Cognitive impairment and low physical activity are the components of frailty more strongly associated with disability
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- Ávila-Funes, J.A., Pina-Escudero, S.D., Aguilar-Navarro, S. et al. J Nutr Health Aging (2011) 15: 683. doi:10.1007/s12603-011-0111-8
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To determine the association of the five frailty criteria from the Cardiovascular Health Study, as well as cognitive impairment, with prevalent disability for the instrumental (IADL) and basic activities of daily living (ADL).
Cross-sectional study of 475 community-dwelling subjects aged 70 and older, participating in the Mexican Study of Nutritional and Psychosocial Markers of Frailty.
Six probable frailty criteria were considered: weight loss, poor endurance, low physical activity, slowness, weakness, and cognitive impairment. The association of each component of frailty for IADL and ADL disability as main outcomes was determined constructing multivariate logistic regression analyses. Final models were adjusted by socio-demographic factors and the presence of the other five frailty components as covanates.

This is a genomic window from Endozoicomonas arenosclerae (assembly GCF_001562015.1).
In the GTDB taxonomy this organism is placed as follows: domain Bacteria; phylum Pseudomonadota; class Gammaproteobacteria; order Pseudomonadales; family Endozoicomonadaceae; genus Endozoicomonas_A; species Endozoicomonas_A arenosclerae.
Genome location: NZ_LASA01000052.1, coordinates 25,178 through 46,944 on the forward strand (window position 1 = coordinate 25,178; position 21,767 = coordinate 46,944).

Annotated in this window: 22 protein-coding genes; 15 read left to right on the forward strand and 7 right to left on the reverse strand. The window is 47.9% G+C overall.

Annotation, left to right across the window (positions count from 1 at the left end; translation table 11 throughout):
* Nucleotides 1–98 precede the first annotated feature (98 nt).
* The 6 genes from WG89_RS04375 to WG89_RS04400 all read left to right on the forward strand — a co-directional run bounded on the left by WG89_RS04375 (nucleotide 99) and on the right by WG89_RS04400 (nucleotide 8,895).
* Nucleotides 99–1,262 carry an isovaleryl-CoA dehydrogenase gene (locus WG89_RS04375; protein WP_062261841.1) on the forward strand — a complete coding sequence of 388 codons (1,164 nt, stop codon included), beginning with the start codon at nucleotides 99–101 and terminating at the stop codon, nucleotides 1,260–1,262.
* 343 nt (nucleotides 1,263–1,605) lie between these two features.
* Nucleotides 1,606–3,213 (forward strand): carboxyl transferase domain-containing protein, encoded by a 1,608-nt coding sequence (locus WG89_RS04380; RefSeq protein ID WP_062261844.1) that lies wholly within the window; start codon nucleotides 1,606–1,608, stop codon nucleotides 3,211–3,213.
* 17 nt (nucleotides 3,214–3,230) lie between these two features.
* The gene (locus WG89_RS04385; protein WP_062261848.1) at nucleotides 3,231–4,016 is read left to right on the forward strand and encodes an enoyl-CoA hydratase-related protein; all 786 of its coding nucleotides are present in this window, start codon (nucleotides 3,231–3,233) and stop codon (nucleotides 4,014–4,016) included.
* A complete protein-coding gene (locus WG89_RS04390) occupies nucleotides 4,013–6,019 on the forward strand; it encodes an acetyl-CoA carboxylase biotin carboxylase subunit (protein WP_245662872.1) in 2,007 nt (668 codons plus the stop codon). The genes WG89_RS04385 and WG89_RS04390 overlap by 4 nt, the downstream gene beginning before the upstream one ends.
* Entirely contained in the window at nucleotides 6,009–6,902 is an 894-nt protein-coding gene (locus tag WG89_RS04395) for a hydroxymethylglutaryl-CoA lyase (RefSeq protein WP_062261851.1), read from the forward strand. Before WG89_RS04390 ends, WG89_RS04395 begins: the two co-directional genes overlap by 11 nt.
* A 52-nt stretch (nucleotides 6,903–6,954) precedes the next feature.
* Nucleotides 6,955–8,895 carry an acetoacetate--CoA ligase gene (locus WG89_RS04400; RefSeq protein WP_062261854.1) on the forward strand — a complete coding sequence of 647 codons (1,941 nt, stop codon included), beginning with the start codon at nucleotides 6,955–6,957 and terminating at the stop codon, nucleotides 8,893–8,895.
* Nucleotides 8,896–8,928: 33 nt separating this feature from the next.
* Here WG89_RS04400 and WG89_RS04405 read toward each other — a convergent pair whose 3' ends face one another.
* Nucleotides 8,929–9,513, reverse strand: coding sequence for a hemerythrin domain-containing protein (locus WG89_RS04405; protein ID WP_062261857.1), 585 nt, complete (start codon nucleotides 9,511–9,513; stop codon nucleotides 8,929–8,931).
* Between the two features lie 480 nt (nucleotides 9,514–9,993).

Mean age of participants was 78.1 (SD=6.2). The unadjusted results showed that each of the components of frailty, except weight loss, was associated with both IADL and ADL disability. However, after adjustment, only low physical activity [Odds ratio (OR) =3.27; 95% CI=1.56 to 6.85] and cognitive impairment (OR=2.06; 95% CI=1.04 to 4.06) remain independently associated with IADL disability. Regarding ADL disability, only a lower physical activity (OR=7.72; 95% CI=1.28 to 46.46) was associated with this outcome, whereas cognitive impairment was marginally associated but was not statistically significant (OR=5.45; 95% CI=0.91 to 32.57).
Cognitive impairment and low physical activity are the main contributing factors of frailty phenotype to disability. Better understanding the independent contribution of each frailty subdimension to the different adverse-health outcomes may help to provide a more adequate management of frail elderly.